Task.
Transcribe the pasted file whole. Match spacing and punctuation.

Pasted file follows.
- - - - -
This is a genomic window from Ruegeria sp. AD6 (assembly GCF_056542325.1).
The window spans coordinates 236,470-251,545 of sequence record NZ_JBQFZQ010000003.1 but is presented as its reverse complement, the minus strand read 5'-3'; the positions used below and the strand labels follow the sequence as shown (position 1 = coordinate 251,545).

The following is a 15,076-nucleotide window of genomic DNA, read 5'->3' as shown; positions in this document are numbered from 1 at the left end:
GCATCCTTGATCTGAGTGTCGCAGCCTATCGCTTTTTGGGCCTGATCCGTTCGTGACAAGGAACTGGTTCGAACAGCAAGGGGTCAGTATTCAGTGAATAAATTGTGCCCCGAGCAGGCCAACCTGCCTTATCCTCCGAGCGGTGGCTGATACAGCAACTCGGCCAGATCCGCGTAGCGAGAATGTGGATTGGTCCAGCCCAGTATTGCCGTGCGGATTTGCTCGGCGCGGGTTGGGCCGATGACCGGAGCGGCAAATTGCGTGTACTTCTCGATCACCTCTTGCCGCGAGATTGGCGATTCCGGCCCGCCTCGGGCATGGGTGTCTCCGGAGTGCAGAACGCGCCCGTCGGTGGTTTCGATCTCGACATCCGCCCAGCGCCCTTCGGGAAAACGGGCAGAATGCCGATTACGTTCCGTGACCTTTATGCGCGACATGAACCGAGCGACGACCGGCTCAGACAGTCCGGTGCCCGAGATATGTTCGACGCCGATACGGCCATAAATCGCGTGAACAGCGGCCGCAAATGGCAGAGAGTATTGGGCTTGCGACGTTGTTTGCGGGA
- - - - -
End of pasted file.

This is a genomic window from Ruegeria sp. AD6 (assembly GCF_056542325.1).
The window spans coordinates 236,470-251,545 of sequence record NZ_JBQFZQ010000003.1 but is presented as its reverse complement, the minus strand read 5'-3'; the positions used below and the strand labels follow the sequence as shown (position 1 = coordinate 251,545).

The following is a 15,076-nucleotide window of genomic DNA, read 5'->3' as shown; positions in this document are numbered from 1 at the left end:
GCATCCTTGATCTGAGTGTCGCAGCCTATCGCTTTTTGGGCCTGATCCGTTCGTGACAAGGAACTGGTTCGAACAGCAAGGGGTCAGTATTCAGTGAATAAATTGTGCCCCGAGCAGGCCAACCTGCCTTATCCTCCGAGCGGTGGCTGATACAGCAACTCGGCCAGATCCGCGTAGCGAGAATGTGGATTGGTCCAGCCCAGTATTGCCGTGCGGATTTGCTCGGCGCGGGTTGGGCCGATGACCGGAGCGGCAAATTGCGTGTACTTCTCGATCACCTCTTGCCGCGAGATTGGCGATTCCGGCCCGCCTCGGGCATGGGTGTCTCCGGAGTGCAGAACGCGCCCGTCGGTGGTTTCGATCTCGACATCCGCCCAGCGCCCTTCGGGAAAACGGGCAGAATGCCGATTACGTTCCGTGACCTTTATGCGCGACATGAACCGAGCGACGACCGGCTCAGACAGTCCGGTGCCCGAGATATGTTCGACGCCGATACGGCCATAAATCGCGTGAACAGCGGCCGCAAATGGCAGAGAGTATTGGGCTTGCGACGTTGTTTGCGGGA